There are two additional types of entries in the sequence-of-events buffer 88. The first additional type entry is an entry that occurs at midnight to mark the events buffer with a day rollover. This entry is used to distinguish between similar stored events that occurred on different days, since the time tag stored at each event does not contain a date code. The second type of entry indicates when the time indicated by a clock 76 for a particular I/O manager 14 differs from the time clock 86 on an I/O card 17 by more than one millisecond at the time they were synchronized. This entry can be used to attempt to correct stored time tags and to indicate possible resolution errors during a sequence-of-events analysis.
As explained in more detail in the aforementioned '001 Cope patent, in the preferred master-for-a-moment embodiment of this invention, remote units communicate with one another by having each remote successively take control of the communications link CL and then passing it on by means of a pass control message that is read by all remotes on the link CL. In accordance with the preferred embodiment of this invention, communications on link CL are in the format specified for "ethernet" (i.e., a 10-megabit baseband local area network that allows multiple stations to access the transmission medium at will without prior coordination, avoids contention by using carrier sense and deference, and resolves contention by using collision detection and transmission).
As will be appreciated by those skilled in the art, and as illustrated in FIG. 6, the ethernet format includes a header and data frames as illustrated. The master-for-a-moment pass control message leaves sufficient character spaces in the data section that the master timer remote can insert a time message in the pass control message each time the master timer remote is the controlling source remote and is transferring link control to the next successive remote. This control message is read by not only the next successive remote but all the remotes on the communications link and the time synchronization message is communicated to all remotes and decoded by them, without any increase in network traffic.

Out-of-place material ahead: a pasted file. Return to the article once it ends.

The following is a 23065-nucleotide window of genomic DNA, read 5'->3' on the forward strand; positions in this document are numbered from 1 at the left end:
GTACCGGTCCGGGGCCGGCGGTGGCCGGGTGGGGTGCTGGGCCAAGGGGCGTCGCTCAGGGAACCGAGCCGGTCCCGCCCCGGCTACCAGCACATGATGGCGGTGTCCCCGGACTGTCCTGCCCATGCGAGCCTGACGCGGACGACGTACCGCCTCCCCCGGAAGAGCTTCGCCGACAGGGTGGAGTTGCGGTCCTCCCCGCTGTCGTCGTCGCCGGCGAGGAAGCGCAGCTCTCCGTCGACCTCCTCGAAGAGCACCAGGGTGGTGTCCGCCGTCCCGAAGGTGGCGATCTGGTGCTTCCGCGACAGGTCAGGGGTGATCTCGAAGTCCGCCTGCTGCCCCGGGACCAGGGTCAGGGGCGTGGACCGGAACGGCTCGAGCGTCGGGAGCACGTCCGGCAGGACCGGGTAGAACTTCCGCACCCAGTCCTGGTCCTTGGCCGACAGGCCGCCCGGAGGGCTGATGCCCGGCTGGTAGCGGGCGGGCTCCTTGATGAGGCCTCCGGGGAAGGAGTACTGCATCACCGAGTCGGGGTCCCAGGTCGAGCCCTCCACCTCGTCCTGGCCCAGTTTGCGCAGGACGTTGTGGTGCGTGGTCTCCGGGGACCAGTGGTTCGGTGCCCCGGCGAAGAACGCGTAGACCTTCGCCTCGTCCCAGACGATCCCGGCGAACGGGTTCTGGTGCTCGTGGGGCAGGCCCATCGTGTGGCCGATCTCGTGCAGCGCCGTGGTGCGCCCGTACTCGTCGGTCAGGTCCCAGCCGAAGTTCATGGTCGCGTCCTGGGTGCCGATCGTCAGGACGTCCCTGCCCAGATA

At each remote, the I/O manager microprocessor 74 decodes the time from the link CL and compares it to the time input from its time clock 76. If there is a discrepancy between the time input from clock 76 and the time message received and decoded from the communications link CL, the microprocessor 74 sets the time of clock 76 to the time indicated in the received message. In this way, a time clock at each remote is maintained in synchronism with a time clock at each other remote without any increase in the message traffic in the link CL.
The time indicated by an I/O manager 14's clock 76 is used as a reference to synchronize each time clock 86.
Communications between the processor 74 and the processor 84 utilize standard transaction protocols of the '001 Cope patent for reporting normal input statuses that are used to maintain an image of the input value. In addition, two other transaction protocols are utilized. The first transaction protocol allows the processor 74 to synchronize periodically each of the clocks 86 to which it is connected via communications controller 72. The processor 74 can be programmed to send a time synchronizing message on a periodic basis based upon the specification of the clocks 86. Depending upon the sequence-of-events accuracy desired for the system, a synchronization message can be scheduled sufficiently frequently to ensure that no two time clocks 86 drift further apart than the desired accuracy.
The other transaction protocol allows the I/O manager processor 74 to send special request messages to the processor 84. The processor 84 will process the special request and, if required, send a message back to the processor 74. The processor 74 at each remote acts as an interface between the sequence-of-events logger and the sequence of events stored in buffer 88 at each input manager.